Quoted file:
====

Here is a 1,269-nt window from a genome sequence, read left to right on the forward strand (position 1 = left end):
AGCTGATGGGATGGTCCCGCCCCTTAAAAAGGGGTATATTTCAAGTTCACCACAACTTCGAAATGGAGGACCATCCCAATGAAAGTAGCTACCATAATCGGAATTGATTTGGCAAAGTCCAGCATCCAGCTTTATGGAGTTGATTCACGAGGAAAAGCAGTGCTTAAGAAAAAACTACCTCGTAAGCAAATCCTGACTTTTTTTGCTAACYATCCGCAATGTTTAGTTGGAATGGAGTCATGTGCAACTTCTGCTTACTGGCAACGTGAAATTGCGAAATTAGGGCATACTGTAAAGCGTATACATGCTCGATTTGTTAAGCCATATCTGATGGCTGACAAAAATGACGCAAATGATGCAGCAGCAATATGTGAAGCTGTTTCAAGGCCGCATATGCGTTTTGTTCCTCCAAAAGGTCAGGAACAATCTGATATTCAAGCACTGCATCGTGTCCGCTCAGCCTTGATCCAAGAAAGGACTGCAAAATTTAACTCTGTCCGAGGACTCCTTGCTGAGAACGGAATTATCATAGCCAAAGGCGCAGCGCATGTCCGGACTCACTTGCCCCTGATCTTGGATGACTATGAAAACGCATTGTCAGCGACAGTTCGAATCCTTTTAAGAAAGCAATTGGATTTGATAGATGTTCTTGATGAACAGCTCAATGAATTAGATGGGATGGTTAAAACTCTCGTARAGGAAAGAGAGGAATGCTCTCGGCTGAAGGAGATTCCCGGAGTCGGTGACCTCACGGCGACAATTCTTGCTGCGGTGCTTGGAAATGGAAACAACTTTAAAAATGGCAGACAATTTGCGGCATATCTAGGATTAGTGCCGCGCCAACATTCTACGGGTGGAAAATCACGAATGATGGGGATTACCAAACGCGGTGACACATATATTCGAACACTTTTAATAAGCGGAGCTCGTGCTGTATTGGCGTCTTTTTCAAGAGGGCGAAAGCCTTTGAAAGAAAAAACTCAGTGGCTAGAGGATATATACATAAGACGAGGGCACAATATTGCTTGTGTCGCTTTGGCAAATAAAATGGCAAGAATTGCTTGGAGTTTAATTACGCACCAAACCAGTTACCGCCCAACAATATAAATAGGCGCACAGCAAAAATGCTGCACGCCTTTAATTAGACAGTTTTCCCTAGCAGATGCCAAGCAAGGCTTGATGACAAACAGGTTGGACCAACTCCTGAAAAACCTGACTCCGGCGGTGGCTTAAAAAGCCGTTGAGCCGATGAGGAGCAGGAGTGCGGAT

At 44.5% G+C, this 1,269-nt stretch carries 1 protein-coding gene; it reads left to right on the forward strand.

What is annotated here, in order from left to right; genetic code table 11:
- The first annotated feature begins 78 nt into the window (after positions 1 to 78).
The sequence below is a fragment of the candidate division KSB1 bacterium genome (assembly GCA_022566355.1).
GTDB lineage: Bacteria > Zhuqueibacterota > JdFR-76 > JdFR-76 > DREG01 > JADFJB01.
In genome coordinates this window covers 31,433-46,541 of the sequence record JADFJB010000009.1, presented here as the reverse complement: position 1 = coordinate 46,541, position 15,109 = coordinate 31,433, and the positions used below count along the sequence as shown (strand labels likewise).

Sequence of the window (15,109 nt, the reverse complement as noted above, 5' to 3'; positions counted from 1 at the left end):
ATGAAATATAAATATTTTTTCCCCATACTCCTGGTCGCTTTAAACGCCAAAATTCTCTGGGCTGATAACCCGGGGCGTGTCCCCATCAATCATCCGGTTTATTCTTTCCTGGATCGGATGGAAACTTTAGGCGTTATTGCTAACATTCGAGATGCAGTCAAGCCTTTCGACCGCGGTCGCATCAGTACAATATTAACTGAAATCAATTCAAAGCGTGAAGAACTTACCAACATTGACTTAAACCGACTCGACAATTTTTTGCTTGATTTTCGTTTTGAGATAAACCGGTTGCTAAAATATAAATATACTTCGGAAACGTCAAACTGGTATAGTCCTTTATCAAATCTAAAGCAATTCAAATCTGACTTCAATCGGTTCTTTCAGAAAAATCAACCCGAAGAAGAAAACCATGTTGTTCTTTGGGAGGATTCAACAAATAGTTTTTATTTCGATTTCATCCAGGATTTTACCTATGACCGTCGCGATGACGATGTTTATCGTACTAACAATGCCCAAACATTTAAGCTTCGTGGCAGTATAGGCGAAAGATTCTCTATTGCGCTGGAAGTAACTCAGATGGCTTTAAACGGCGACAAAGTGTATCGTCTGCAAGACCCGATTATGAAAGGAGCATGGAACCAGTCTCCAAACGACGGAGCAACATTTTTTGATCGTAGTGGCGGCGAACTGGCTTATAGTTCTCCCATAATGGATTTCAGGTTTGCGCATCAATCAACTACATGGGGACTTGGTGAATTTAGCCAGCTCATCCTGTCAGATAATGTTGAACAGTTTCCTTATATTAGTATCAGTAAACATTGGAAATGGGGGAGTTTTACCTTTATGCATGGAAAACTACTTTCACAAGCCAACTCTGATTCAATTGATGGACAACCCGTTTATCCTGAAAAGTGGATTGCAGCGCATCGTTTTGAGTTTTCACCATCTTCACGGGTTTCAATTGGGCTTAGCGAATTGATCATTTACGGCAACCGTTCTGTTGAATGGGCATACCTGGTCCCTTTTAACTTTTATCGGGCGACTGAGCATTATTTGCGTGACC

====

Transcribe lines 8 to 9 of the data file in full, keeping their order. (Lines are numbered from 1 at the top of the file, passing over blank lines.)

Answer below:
In genome coordinates this window covers 31,433-46,541 of the sequence record JADFJB010000009.1, presented here as the reverse complement: position 1 = coordinate 46,541, position 15,109 = coordinate 31,433, and the positions used below count along the sequence as shown (strand labels likewise).

Sequence of the window (15,109 nt, the reverse complement as noted above, 5' to 3'; positions counted from 1 at the left end):